Earlier this week you may have read that a woman was convicted of manslaughter for encouraging a young man to take his life via text message. As put by Quintus Curtius, “[m]any voices wrongly saw this case as some sort of “free speech” issue; but closer examination of the facts paints the case in a very different light.” Namely, what she did went far beyond the pale, and her words crossed the line into criminal conduct. Words can have more of an affect than just a hurt feeling.
Over the years, my views on the First Amendment have evolved. When I first started practicing law, I’d describe myself as a total purist, and everyone should be able to say anything they want without any redress. To quote Marc Randazza, combat bad speech with good speech.
As I continued to practice and I saw more things, I started to believe that speech should not be completely unlimited, as words can have an impact on people’s careers, and this week even their lives.
Which brings us to the curious case of Dr. Claudio V. Cerullo. I met Claudio about a year ago, and we’ve since become friends (even though he’s a Dallas Cowboys fan). Claudio runs an organization called “Teach Anti-Bully“. This weekend Claudio’s organization presented a disabled man with a Medal of Courage in front of the Rocky statue after he was the victim of an assault.
Teach Anti-Bully is a cool organization that helps a lot of kids out. I’m sure many out there wish there were resources on bullying when they were kids.
Interestingly, when you google Claudio, the first link that comes up is a wild story about a high school principal who was arrested for stealing a pair of sunglasses and impersonating an FBI officer. That’s technically true. Claudio was arrested and charged with those felonies.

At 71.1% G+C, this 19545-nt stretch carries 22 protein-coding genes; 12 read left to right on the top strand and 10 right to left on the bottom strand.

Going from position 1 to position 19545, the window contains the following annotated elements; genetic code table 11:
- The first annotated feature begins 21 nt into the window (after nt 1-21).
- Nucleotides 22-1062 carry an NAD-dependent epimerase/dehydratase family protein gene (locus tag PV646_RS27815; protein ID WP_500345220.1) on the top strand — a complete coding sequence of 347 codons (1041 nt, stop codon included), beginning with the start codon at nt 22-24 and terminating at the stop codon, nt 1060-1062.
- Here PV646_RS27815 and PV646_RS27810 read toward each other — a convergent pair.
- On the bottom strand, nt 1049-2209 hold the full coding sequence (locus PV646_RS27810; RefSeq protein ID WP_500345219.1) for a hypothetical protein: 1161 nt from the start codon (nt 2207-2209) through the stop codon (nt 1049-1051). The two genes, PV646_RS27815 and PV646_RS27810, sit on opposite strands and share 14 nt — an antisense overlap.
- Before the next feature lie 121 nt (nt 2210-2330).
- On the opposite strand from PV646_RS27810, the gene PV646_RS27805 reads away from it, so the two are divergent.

However, it also turns out that there’s a bit more to the story. It came out that what actually happened is the store clerk believed a business card was an FBI badge (why would an FBI badge have an email address and phone number on it, but that’s besides the point). The sunglasses were also later found in the store. So, no one stole the glasses or impersonated an officer. But, as often happens, at the advice of counsel, Claudio pled guilty to Disorderly Conduct, which is basically a traffic ticket, to avoid the expense and hassle of going back to court. I would have probably done the same thing. Nevertheless, if you read the Lehigh Valley articles, they certainly seem to imply that Claudio did something salaciously wrong.
The accuracy behind the stories is really besides the point. Here is my question… seven years later, the story of a high school principal who allegedly tried to steal a pair of sunglasses and impersonate an FBI officer remains at the top of Claudio’s google results. He no longer works as a principal, he paid the county a small fine, gotten married, and started a non-profit.
At what point should this story be forgotten? Even ten years ago, if a newspaper article was published about a person, it would be read, discussed for a week, and eventually find itself on the bottom of the bird cage. Now with the internet, stories are enshrined forever.
This means that for the last seven years, Claudio has had to explain these two articles to every single potential employer, donor to his foundation, and anyone who decides to run a google search. All for pleading guilty to what essentially amounts to a traffic ticket. The man was convicted of a summary offense, not a lifetime of shame. Yet…
Marc Randazza wrote about a “Right to be Forgotten” online, legislation that has been passed in Europe. This legislation doesn’t remove articles from the internet, instead it causes search engines not to find them. The article remains “up”, but it’s not the first thing a person finds about another person after a period of time. I think this legislation is both sensible and humane. It allows people like Claudio to move on with his life.
Is this First Amendment blasphemy? I don’t think so. At some point, a story is no longer newsworthy. It adds nothing to the public discourse. All it does is damage the individual who it’s about while serving no benefit to the public.
This is an especially curious case because Claudio is not a public figure, and pleading guilty to a disorderly conduct charge is like paying a traffic ticket.
At what point does everyone just get to move on with their lives?